What are deceptive design patterns and how can you spot them?
Deceptive design patterns are tricks websites and apps use to trick you into doing things you couldn’t otherwise, like buying things, signing up for services, or changing your settings. Another phrase used to describe deceptive design patterns is dark patterns*, which was originally invented in 2010 by user experience specialist Harry Brignall, drawing attention to the practice and creating momentum around denouncing it. Brignall regularly tweets some of the worst examples of deceptive designs online and praise honest users.
Deceptive design patterns come in the form of tricky color combinations, frustrating mazes, devious designs, and confusing language. Websites use these techniques to influence your behavior in a direction that benefits them more than it benefits you. Here are some examples of deceptive or manipulative designs you might come across.
Confused design and language
You won’t find deceptive designs on every website, but we’ve all been through confusing situations like:
- A “No Thanks” button that is pale gray, but the “Sign Me Up” button is an attractive bright blue.
- A box which is pre-checked, which does not allow you to know if you register or not if you uncheck it.
- A graphic that has an X-out box as part of the design rather than being functional. When you click on the X, you are taken to a web page.
- A site that is full of buttons, you are almost forced to click on one of them.
They can also appear in text taking the form of:
- Double negatives like Do not uncheck this box if you wish to continue to receive emails from us.
- Explanations buried in the general conditions of sale in small print.
- Obstacles to closing an account, like listing the reasons you shouldn’t instead of just respecting your wishes.
- Word choices that make it unclear what you choose.
Visiting an ecommerce site means that you are going to see yourself selling items, which everyone expects. However, there is a fine line between straightforward product recommendations and gooey sales techniques. Deceptive design patterns abound on shopping sites to trick you into buying or signing up. Tactics which may include:
Basket sneaking: Just like kids try to slip cookies into a grocery cart, some sites also slip items into your cart. It could be a guarantee or protection policy that is easy to miss during payment.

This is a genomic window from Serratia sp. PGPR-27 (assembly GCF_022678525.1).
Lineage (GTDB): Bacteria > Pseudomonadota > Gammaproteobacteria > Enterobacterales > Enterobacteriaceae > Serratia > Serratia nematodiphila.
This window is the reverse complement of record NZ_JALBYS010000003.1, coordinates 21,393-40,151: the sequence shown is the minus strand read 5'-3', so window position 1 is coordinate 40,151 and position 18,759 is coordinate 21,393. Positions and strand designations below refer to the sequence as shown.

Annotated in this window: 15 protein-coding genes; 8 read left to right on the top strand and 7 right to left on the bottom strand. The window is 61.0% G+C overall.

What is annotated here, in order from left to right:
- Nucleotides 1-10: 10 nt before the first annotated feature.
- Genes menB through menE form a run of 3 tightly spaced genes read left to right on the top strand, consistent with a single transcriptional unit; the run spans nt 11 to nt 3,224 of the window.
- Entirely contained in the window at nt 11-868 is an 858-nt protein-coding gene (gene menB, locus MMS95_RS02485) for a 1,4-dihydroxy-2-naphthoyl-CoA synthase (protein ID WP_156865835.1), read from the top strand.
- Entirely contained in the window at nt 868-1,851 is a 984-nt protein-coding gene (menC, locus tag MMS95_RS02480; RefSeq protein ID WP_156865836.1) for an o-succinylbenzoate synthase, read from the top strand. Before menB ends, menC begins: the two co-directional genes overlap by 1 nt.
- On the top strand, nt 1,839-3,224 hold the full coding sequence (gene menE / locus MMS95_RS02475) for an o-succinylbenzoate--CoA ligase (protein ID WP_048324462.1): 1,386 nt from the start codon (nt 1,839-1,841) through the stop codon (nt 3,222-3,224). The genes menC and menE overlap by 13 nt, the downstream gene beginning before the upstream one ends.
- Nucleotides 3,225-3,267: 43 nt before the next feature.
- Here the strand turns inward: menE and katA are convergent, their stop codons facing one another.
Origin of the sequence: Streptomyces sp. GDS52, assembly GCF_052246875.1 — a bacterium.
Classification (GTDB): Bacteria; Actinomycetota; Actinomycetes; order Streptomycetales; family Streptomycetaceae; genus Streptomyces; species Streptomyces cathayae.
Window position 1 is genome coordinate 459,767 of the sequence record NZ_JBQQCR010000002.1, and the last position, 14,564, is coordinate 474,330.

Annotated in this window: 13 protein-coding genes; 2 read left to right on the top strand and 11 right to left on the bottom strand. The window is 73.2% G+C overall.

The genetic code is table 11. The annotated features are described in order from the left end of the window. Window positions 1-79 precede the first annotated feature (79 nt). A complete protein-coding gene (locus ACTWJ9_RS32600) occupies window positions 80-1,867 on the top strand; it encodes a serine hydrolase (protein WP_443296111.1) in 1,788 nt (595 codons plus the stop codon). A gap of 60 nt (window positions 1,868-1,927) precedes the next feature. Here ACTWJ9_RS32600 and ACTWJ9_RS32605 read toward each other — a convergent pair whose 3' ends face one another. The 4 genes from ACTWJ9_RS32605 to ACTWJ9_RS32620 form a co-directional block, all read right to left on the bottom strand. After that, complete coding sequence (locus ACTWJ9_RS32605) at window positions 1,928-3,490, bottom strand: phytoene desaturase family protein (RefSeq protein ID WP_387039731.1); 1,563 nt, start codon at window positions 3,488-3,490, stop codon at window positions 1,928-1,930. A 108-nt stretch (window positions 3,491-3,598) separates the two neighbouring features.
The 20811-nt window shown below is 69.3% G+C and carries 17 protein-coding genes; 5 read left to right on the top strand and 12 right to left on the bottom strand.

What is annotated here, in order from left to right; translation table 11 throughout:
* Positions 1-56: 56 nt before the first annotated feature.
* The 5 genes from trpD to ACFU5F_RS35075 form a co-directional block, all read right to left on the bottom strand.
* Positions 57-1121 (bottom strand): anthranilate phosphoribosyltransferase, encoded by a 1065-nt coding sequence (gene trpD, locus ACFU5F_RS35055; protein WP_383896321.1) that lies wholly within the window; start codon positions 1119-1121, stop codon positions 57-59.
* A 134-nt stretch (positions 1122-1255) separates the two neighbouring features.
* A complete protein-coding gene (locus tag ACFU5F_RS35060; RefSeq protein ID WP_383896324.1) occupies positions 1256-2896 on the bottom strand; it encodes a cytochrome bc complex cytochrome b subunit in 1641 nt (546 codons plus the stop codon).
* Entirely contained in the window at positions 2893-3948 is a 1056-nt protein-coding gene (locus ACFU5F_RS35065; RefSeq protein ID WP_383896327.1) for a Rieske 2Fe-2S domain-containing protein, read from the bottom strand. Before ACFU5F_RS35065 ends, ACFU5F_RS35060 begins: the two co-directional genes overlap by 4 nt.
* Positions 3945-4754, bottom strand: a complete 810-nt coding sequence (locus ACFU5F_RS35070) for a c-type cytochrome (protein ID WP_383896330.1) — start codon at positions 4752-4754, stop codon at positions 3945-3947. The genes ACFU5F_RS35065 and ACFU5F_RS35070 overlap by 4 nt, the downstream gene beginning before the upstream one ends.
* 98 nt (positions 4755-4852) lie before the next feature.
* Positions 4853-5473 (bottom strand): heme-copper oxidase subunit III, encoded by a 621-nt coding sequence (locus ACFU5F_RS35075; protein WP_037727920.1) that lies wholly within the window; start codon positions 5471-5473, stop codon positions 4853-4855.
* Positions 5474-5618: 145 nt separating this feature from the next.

False Customers: Some sites try to boost sales by create fake customers to give the impression that people are actively shopping there. Personally, I am deeply embarrassed to buy what looked like a sleek, flowing duster jacket that Tara from Nashville received and gave five stars a week ago. The jacket had also been relentlessly promoted to me on social media, and I eventually gave in to receive an ill-fitting poncho that wasn’t flowing, jacket, or stylish in any way.
Confirm shame: This is when a site tries to make you feel guilty or to shame you by registering. When you decline, it shows you messages like: You must be part of the “I will pay more” club Where No thanks, I already know everything there is to know.
Software installation obstacle course
During a software installation process, you sometimes have to click on a series of windows that do nothing in terms of installing the software. They make you feel like you’re making progress, but they’re actually designed to have you install additional “toolbars” or try other software, but they’re really disguised ads. The prompts are confusing which makes bonus software essential, but in general these design patterns make people add – and even buy – services they don’t want. Once installed, they appear to be part of the system and are difficult to remove.
Your browser is hijacked. Now what?
Some subscription services offer a limited trial basis, which can be great for trying something new. But when they require you to provide your credit card information to start the trial, their goal is to automatically get you paid when the trial ends. It’s a deceptive design pattern called forced continuity. A better customer experience would be to call you back and invite you to register after the trial period ends.